# Almost simple group

In mathematics, a group is said to be almost simple if it contains a non-abelian simple group and is contained within the automorphism group of that simple group – that is, if it fits between a (non-abelian) simple group and its automorphism group. In symbols, a group A is almost simple if there is a (non-abelian) simple group S such that $\displaystyle{ S \leq A \leq \operatorname{Aut}(S). }$

## Examples

• Trivially, non-abelian simple groups and the full group of automorphisms are almost simple, but proper examples exist, meaning almost simple groups that are neither simple nor the full automorphism group.
• For $\displaystyle{ n=5 }$ or $\displaystyle{ n \geq 7, }$ the symmetric group $\displaystyle{ \mathrm{S}_n }$ is the automorphism group of the simple alternating group $\displaystyle{ \mathrm{A}_n, }$ so $\displaystyle{ \mathrm{S}_n }$ is almost simple in this trivial sense.
• For $\displaystyle{ n=6 }$ there is a proper example, as $\displaystyle{ \mathrm{S}_6 }$ sits properly between the simple $\displaystyle{ \mathrm{A}_6 }$ and $\displaystyle{ \operatorname{Aut}(\mathrm{A}_6), }$ due to the exceptional outer automorphism of $\displaystyle{ \mathrm{A}_6. }$ Two other groups, the Mathieu group $\displaystyle{ \mathrm{M}_{10} }$ and the projective general linear group $\displaystyle{ \operatorname{PGL}_2(9) }$ also sit properly between $\displaystyle{ \mathrm{A}_6 }$ and $\displaystyle{ \operatorname{Aut}(\mathrm{A}_6). }$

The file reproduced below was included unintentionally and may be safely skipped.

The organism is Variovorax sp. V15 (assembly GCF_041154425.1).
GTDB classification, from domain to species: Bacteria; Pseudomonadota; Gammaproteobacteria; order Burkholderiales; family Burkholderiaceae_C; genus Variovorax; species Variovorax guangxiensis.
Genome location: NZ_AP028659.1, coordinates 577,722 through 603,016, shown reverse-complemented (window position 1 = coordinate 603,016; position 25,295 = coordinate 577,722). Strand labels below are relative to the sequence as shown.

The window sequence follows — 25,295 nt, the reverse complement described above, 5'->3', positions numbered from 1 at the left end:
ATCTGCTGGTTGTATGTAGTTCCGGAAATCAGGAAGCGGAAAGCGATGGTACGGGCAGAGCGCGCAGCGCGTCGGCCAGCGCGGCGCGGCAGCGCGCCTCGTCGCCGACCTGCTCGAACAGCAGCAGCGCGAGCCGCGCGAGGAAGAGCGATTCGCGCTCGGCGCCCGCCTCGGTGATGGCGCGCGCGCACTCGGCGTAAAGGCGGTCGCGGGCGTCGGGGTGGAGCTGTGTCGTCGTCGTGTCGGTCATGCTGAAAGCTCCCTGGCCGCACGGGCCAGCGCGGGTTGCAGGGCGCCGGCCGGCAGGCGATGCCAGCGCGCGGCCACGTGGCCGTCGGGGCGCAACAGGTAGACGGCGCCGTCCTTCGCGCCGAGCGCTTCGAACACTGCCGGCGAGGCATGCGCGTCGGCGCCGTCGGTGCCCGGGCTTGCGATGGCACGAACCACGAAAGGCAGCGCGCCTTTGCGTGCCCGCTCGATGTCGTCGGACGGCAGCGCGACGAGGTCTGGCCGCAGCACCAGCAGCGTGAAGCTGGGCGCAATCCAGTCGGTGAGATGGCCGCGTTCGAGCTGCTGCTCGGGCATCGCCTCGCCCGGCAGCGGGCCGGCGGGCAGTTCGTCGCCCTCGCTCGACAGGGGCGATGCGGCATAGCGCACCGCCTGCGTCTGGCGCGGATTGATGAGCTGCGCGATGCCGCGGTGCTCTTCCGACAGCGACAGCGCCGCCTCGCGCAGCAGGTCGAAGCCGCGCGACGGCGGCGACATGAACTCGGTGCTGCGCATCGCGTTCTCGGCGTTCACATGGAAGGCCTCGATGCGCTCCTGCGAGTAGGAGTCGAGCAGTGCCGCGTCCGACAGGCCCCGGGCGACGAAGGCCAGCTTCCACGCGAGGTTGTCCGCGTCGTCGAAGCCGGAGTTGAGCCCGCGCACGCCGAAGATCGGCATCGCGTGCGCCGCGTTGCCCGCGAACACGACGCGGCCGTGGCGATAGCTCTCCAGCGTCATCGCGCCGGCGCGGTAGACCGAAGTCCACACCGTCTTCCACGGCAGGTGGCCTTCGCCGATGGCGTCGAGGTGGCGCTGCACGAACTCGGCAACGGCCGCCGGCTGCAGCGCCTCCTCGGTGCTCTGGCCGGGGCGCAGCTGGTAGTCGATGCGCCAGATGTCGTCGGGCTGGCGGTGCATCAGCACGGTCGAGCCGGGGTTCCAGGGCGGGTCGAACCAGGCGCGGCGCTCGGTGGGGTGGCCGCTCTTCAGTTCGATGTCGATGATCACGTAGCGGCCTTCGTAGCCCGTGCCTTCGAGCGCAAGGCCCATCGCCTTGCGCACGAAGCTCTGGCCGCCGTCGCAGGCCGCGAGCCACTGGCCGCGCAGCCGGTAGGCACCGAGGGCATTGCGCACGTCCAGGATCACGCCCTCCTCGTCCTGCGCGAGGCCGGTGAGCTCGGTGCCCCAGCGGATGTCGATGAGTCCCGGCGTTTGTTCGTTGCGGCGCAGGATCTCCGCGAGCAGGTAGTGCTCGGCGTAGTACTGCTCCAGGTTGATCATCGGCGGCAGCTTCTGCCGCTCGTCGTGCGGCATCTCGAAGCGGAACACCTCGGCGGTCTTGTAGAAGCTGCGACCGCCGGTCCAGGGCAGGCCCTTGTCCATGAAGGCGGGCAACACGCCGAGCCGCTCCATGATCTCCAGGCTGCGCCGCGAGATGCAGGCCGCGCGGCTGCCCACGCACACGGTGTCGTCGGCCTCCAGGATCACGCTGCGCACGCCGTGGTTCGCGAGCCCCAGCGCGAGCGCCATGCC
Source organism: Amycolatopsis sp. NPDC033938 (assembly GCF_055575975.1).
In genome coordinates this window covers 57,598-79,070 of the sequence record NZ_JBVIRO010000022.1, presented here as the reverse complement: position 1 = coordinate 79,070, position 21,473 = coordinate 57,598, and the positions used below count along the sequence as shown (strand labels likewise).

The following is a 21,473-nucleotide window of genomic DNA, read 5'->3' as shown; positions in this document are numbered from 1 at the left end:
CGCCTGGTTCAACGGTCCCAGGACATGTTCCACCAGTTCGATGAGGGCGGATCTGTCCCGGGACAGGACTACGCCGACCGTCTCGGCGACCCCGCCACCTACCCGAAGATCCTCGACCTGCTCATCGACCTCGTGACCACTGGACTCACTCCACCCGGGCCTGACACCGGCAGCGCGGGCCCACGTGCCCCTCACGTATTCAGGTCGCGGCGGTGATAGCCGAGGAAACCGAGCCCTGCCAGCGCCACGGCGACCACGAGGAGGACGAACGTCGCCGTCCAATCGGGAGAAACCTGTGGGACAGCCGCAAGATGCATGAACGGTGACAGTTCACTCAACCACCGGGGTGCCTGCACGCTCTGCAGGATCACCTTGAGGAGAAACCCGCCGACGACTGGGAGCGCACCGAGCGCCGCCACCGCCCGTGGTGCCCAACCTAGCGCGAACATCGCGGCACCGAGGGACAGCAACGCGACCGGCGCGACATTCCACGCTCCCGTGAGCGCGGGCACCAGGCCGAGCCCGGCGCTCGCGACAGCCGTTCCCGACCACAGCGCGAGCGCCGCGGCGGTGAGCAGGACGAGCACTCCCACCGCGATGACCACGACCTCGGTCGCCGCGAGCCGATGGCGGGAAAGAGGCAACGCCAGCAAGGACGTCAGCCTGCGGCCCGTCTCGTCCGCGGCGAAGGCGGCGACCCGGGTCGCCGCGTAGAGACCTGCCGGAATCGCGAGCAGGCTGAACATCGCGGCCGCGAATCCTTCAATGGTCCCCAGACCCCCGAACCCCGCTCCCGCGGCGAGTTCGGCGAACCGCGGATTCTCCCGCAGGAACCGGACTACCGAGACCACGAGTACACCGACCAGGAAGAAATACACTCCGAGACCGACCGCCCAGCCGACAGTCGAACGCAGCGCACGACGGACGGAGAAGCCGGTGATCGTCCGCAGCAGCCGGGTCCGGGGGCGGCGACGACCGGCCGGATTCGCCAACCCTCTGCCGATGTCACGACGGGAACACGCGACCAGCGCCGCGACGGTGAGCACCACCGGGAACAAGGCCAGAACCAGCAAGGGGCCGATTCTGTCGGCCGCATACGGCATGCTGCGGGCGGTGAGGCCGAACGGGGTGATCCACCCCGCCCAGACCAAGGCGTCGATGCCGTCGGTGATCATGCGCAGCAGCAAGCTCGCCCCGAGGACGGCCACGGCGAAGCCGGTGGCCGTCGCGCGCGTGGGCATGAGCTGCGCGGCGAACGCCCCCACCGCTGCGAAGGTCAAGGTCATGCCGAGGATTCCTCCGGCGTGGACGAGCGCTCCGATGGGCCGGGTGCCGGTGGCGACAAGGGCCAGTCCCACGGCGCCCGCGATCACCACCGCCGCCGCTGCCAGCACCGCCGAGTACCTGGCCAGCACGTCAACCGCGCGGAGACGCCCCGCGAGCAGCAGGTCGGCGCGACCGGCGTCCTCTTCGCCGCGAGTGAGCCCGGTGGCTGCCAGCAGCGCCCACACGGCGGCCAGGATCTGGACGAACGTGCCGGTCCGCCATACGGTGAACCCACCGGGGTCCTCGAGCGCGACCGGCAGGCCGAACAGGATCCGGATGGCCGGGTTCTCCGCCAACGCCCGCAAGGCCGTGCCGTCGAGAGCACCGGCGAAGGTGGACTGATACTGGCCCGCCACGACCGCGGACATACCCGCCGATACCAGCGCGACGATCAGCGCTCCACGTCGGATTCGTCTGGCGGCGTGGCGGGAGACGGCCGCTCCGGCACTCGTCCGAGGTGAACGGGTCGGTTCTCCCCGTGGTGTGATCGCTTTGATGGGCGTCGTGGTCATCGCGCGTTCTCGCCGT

## Properties

The full automorphism group of a non-abelian simple group is a complete group (the conjugation map is an isomorphism to the automorphism group), but proper subgroups of the full automorphism group need not be complete.

## Structure

By the Schreier conjecture, now generally accepted as a corollary of the classification of finite simple groups, the outer automorphism group of a finite simple group is a solvable group. Thus a finite almost simple group is an extension of a solvable group by a simple group.